If a global variable is changed before each call of the function then answer is not changed accordingly. Please see a toy example:

With[{Aopt = Aopt},
  zIc = Compile[{{q, _Integer}},
                Aopt + q
                , CompilationTarget -> "C", 
    CompilationOptions -> {"InlineExternalDefinitions" -> True}

Aopt = 1;
Aopt = 3;

(Debug) Out[203]=
(Debug) Out[205]=

Expected answers are 4 and 6. I familiar with 31627 and 78768 posts but theirs solutions don't help.


  1. Removing With doesn't help also.
  2. As it is very simple toy example it seems to be very obvious answer to pass global variable as an argument to the function but not in real code where zIc already has 7 arguments and Aopt is calculated 4 logical layers above.
  • 1
    $\begingroup$ The central goal of compilation is that you know in advance what goes in and what comes out. Having a global variable inside of compiled code like that would defeat the purpose of compilation. What you are asking for is simply not what compile was designed for or can be designed around. It will work if you don't compile to C, but it won't really give you tangible benefits. $\endgroup$ – Sjoerd Smit Apr 25 at 11:45
  • 1
    $\begingroup$ Correction: for this to work, you need to remove the "InlineExternalDefinitions" option (which essentially bakes the current value of Aopt into the function). $\endgroup$ – Sjoerd Smit Apr 25 at 11:54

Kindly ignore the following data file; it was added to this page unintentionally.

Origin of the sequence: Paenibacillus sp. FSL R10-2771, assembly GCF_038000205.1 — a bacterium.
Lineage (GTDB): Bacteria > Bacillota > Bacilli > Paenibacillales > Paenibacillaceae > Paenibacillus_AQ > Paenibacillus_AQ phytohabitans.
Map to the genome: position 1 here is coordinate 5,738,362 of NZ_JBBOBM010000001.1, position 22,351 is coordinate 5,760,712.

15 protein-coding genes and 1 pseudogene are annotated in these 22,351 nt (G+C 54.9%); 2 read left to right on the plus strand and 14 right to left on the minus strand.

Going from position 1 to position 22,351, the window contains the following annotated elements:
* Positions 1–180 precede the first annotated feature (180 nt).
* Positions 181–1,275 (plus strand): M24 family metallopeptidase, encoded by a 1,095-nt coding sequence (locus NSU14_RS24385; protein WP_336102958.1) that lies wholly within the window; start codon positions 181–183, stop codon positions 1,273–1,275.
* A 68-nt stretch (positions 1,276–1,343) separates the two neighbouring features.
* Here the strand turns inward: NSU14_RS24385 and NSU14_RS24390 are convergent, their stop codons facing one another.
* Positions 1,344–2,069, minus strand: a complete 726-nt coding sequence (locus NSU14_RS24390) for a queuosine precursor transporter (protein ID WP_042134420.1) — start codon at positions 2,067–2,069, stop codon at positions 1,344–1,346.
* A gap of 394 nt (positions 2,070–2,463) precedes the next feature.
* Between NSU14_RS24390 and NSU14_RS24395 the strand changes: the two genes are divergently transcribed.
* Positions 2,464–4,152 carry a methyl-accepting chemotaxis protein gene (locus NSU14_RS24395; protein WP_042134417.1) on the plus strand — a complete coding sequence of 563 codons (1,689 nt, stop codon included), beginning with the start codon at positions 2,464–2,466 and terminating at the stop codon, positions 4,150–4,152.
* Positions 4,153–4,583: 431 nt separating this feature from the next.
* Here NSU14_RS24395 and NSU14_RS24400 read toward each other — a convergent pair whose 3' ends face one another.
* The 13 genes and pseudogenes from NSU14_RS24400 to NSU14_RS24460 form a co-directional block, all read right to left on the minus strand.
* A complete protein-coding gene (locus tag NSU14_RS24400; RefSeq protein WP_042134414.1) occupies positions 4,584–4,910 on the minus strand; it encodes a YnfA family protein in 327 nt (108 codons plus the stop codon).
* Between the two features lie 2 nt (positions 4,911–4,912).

• $\begingroup$ @SjoerdSmit Thanks for explanation of compiling mechanism. In my point of view compiling has significant leak of functionality. There is no possibility to use some kind of struct as an argument. So passing a lot of arguments to functions makes code poor readable. In other hand function decomposition breaks mathematic representation and makes code “C-like”. May be you could address me an idea or link to a workaround. $\endgroup$ – fmvin Apr 26 at 6:40

By using With, you freeze the value of Aopt at compile time if it has already a value assigned to it. You may want to execute Clear[Aopt] before the compilation takes place.

Anyways, it is probably better to supply the value of Aopt as an argument to the compiled function. This makes things a lot more predictable and efficient as this removes MainEvaluate calls from the compiled function.


There are basically 3 ways you can go with this:

  1. Include Aopt as an argument (Henrik's answer).
  2. Include Aopt as a global variable without "InlineExternalDefinitions". If you do this, the code compiled code will use MainEvaluate, which essentially stops the compiled code and makes it reach into normal WL evaluation to retrieve the value of Aopt. More often than not, this will kill off most of the benefits of compilation and if Aopt doesn't have a value that the compiled code can use it will be even worse than sub-optimal because the compile function will have to be completely abandoned and WL needs to resort to normal evaluation.

You can see this for yourself with CompilePrint:

zIc = Compile[{{q, _Integer}}, Aopt + q]
  1. Define a function that returns a compiled function with the value of Aopt "baked in". In this case, you treat Aopt as a parameter that doesn't change to often, so you can afford to make a new compiled function whenever it's value changes. Kind of like a just-in-time compilation.

This would look a bit like this:

zIc2[Aopt_?NumericQ] := zIc2[Aopt] = Compile[{{q, _Integer}}, Aopt + q]

Aopt = 1.;
cf = zIc2[Aopt];

Out[24]= 4.

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